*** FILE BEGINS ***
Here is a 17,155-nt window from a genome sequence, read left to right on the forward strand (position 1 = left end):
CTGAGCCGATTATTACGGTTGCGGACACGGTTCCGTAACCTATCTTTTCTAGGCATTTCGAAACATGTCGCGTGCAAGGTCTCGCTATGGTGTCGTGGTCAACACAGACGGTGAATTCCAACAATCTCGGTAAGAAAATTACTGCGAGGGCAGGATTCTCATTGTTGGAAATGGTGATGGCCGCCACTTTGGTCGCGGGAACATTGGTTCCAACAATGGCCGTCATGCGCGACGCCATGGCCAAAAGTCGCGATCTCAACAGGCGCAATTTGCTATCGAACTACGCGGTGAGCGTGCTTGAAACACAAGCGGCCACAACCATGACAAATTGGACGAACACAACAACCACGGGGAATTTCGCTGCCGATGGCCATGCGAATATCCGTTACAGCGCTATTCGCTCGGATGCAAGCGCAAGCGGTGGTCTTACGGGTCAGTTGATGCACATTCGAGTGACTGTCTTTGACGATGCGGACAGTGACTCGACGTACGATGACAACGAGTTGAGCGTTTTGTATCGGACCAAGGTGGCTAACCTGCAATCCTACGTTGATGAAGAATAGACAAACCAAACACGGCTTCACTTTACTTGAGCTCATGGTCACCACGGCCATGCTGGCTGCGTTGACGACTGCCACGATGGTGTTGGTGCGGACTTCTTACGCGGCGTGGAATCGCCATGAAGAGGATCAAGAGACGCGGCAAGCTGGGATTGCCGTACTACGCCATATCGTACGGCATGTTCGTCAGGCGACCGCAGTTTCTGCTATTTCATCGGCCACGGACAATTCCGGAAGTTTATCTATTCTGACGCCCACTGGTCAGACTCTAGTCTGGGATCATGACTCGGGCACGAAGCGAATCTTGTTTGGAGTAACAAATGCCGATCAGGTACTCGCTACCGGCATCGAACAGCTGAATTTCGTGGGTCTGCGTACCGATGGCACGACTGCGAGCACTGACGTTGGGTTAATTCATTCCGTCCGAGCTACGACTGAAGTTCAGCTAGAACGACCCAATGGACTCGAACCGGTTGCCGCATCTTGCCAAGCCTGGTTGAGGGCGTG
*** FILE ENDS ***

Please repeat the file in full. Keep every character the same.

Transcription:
Here is a 17,155-nt window from a genome sequence, read left to right on the forward strand (position 1 = left end):
CTGAGCCGATTATTACGGTTGCGGACACGGTTCCGTAACCTATCTTTTCTAGGCATTTCGAAACATGTCGCGTGCAAGGTCTCGCTATGGTGTCGTGGTCAACACAGACGGTGAATTCCAACAATCTCGGTAAGAAAATTACTGCGAGGGCAGGATTCTCATTGTTGGAAATGGTGATGGCCGCCACTTTGGTCGCGGGAACATTGGTTCCAACAATGGCCGTCATGCGCGACGCCATGGCCAAAAGTCGCGATCTCAACAGGCGCAATTTGCTATCGAACTACGCGGTGAGCGTGCTTGAAACACAAGCGGCCACAACCATGACAAATTGGACGAACACAACAACCACGGGGAATTTCGCTGCCGATGGCCATGCGAATATCCGTTACAGCGCTATTCGCTCGGATGCAAGCGCAAGCGGTGGTCTTACGGGTCAGTTGATGCACATTCGAGTGACTGTCTTTGACGATGCGGACAGTGACTCGACGTACGATGACAACGAGTTGAGCGTTTTGTATCGGACCAAGGTGGCTAACCTGCAATCCTACGTTGATGAAGAATAGACAAACCAAACACGGCTTCACTTTACTTGAGCTCATGGTCACCACGGCCATGCTGGCTGCGTTGACGACTGCCACGATGGTGTTGGTGCGGACTTCTTACGCGGCGTGGAATCGCCATGAAGAGGATCAAGAGACGCGGCAAGCTGGGATTGCCGTACTACGCCATATCGTACGGCATGTTCGTCAGGCGACCGCAGTTTCTGCTATTTCATCGGCCACGGACAATTCCGGAAGTTTATCTATTCTGACGCCCACTGGTCAGACTCTAGTCTGGGATCATGACTCGGGCACGAAGCGAATCTTGTTTGGAGTAACAAATGCCGATCAGGTACTCGCTACCGGCATCGAACAGCTGAATTTCGTGGGTCTGCGTACCGATGGCACGACTGCGAGCACTGACGTTGGGTTAATTCATTCCGTCCGAGCTACGACTGAAGTTCAGCTAGAACGACCCAATGGACTCGAACCGGTTGCCGCATCTTGCCAAGCCTGGTTGAGGGCGTG